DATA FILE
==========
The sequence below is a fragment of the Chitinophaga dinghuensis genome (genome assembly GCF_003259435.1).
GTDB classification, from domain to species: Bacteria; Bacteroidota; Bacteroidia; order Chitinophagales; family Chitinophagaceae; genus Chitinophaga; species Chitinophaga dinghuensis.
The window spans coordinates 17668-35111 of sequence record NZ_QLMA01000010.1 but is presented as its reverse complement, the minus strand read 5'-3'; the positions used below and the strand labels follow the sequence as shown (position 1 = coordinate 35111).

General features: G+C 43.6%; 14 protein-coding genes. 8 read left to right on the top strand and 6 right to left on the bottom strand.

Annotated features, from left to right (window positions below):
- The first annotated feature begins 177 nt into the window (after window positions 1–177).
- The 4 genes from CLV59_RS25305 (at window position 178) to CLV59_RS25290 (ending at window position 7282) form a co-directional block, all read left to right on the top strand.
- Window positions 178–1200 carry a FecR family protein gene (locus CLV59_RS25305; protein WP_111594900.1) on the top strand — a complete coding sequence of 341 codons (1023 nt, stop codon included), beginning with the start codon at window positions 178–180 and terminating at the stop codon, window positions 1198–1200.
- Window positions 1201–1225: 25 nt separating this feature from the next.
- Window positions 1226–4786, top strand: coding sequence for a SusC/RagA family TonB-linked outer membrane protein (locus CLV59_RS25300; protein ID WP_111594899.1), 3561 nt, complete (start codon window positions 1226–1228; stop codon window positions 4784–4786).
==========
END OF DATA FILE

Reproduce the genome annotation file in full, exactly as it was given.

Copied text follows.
The sequence below is a fragment of the Chitinophaga dinghuensis genome (genome assembly GCF_003259435.1).
GTDB classification, from domain to species: Bacteria; Bacteroidota; Bacteroidia; order Chitinophagales; family Chitinophagaceae; genus Chitinophaga; species Chitinophaga dinghuensis.
The window spans coordinates 17668-35111 of sequence record NZ_QLMA01000010.1 but is presented as its reverse complement, the minus strand read 5'-3'; the positions used below and the strand labels follow the sequence as shown (position 1 = coordinate 35111).

General features: G+C 43.6%; 14 protein-coding genes. 8 read left to right on the top strand and 6 right to left on the bottom strand.

Annotated features, from left to right (window positions below):
- The first annotated feature begins 177 nt into the window (after window positions 1–177).
- The 4 genes from CLV59_RS25305 (at window position 178) to CLV59_RS25290 (ending at window position 7282) form a co-directional block, all read left to right on the top strand.
- Window positions 178–1200 carry a FecR family protein gene (locus CLV59_RS25305; protein WP_111594900.1) on the top strand — a complete coding sequence of 341 codons (1023 nt, stop codon included), beginning with the start codon at window positions 178–180 and terminating at the stop codon, window positions 1198–1200.
- Window positions 1201–1225: 25 nt separating this feature from the next.
- Window positions 1226–4786, top strand: coding sequence for a SusC/RagA family TonB-linked outer membrane protein (locus CLV59_RS25300; protein ID WP_111594899.1), 3561 nt, complete (start codon window positions 1226–1228; stop codon window positions 4784–4786).